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jQuery Selectors


jQuery selectors are one of the most important parts of the jQuery library.


jQuery Selectors

jQuery selectors allow you to select and manipulate HTML element(s).

jQuery selectors are used to "find" (or select) HTML elements based on their id, classes, types, attributes, values of attributes and much more. It's based on the existing CSS Selectors, and in addition, it has some own custom selectors.

All selectors in jQuery start with the dollar sign and parentheses: $().


The element Selector

The jQuery element selector selects elements based on the element name.

You can select all <p> elements on a page like this:

$("p")

Example

When a user clicks on a button, all <p> elements will be hidden:

Example

$(document).ready(function(){
  $("button").click(function(){
    $("p").hide();
  });
});

Try it yourself »


The #id Selector

The jQuery #id selector uses the id attribute of an HTML tag to find the specific element.

An id should be unique within a page, so you should use the #id selector when you want to find a single, unique element.

To find an element with a specific id, write a hash character, followed by the id of the HTML element:

$("#test")

Example

When a user clicks on a button, the element with id="test" will be hidden:

Example

$(document).ready(function(){
  $("button").click(function(){
    $("#test").hide();
  });
});

Try it yourself »


The .class Selector

The jQuery class selector finds elements with a specific class.

To find elements with a specific class, write a period character, followed by the name of the class:

$(".test")

Example

When a user clicks on a button, the elements with class="test" will be hidden:

Example

$(document).ready(function(){
  $("button").click(function(){
    $(".test").hide();
  });
});

Try it yourself »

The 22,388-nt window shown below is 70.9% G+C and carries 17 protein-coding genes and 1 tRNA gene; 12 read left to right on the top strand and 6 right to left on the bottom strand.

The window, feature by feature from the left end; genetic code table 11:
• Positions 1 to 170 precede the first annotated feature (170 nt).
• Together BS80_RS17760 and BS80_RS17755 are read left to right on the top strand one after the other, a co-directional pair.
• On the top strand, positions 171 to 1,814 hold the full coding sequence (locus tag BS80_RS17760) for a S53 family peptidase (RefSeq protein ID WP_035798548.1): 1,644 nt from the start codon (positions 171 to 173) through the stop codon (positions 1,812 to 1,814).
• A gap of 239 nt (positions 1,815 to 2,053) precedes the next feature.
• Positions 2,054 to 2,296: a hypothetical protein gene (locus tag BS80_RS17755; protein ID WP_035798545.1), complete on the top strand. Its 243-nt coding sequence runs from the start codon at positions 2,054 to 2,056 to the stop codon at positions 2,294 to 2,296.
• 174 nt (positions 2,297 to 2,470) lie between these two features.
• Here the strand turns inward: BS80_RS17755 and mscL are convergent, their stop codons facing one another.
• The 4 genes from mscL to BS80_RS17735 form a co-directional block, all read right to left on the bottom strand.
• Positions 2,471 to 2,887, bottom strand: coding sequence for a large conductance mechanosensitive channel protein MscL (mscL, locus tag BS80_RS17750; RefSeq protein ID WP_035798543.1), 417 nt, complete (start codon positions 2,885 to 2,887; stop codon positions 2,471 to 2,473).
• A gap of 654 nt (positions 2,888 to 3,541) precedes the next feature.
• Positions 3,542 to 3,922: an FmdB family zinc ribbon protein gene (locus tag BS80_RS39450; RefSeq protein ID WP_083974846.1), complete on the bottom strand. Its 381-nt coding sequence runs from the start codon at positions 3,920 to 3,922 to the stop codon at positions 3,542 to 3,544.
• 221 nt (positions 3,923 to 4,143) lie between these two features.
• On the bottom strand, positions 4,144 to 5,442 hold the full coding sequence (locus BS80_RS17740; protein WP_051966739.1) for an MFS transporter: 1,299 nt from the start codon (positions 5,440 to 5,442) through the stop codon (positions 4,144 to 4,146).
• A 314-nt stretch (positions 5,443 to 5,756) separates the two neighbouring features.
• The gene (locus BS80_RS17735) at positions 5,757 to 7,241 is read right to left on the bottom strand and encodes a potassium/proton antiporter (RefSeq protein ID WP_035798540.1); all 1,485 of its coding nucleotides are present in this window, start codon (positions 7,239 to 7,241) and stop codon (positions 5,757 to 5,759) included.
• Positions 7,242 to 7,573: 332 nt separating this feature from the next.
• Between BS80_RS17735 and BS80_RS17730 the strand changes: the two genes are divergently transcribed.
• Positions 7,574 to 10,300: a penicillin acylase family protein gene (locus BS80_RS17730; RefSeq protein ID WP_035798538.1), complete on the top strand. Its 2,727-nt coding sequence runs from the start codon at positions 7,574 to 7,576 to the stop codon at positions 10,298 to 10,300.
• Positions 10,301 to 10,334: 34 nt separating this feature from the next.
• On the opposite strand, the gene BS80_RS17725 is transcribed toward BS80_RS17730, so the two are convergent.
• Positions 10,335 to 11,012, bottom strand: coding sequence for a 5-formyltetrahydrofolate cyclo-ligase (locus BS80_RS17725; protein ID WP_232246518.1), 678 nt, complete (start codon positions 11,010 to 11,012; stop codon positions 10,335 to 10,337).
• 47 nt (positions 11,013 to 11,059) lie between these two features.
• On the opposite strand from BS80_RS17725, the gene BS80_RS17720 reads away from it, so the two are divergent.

More Examples of jQuery Selectors

Syntax Description Example
$("*") Selects all elements Try it
$(this) Selects the current HTML element Try it
$("p.intro") Selects all <p> elements with class="intro" Try it
$("p:first") Selects the first <p> element Try it
$("ul li:first") Selects the first <li> element of the first <ul> Try it
$("ul li:first-child") Selects the first <li> element of every <ul> Try it
$("[href]") Selects all elements with an href attribute Try it
$("a[target='_blank']") Selects all <a> elements with a target attribute value equal to "_blank" Try it
$("a[target!='_blank']") Selects all <a> elements with a target attribute value NOT equal to "_blank" Try it
$(":button") Selects all <button> elements and <input> elements of type="button" Try it
$("tr:even") Selects all even <tr> elements Try it
$("tr:odd") Selects all odd <tr> elements Try it

Use our jQuery Selector Tester to demonstrate the different selectors.

For a complete reference of all the jQuery selectors, please go to our jQuery Selectors Reference.


Functions In a Separate File

If your website contains a lot of pages, and you want your jQuery functions to be easy to maintain, you can put your jQuery functions in a separate .js file.

When we demonstrate jQuery in this tutorial, the functions are added directly into the <head> section. However, sometimes it is preferable to place them in a separate file, like this (use the src attribute to refer to the .js file):

Example

<head>
<script src="http://ajax.googleapis.com/ajax/libs/jquery/1.11.0/jquery.min.js">
</script>
<script src="my_jquery_functions.js"></script>
</head>




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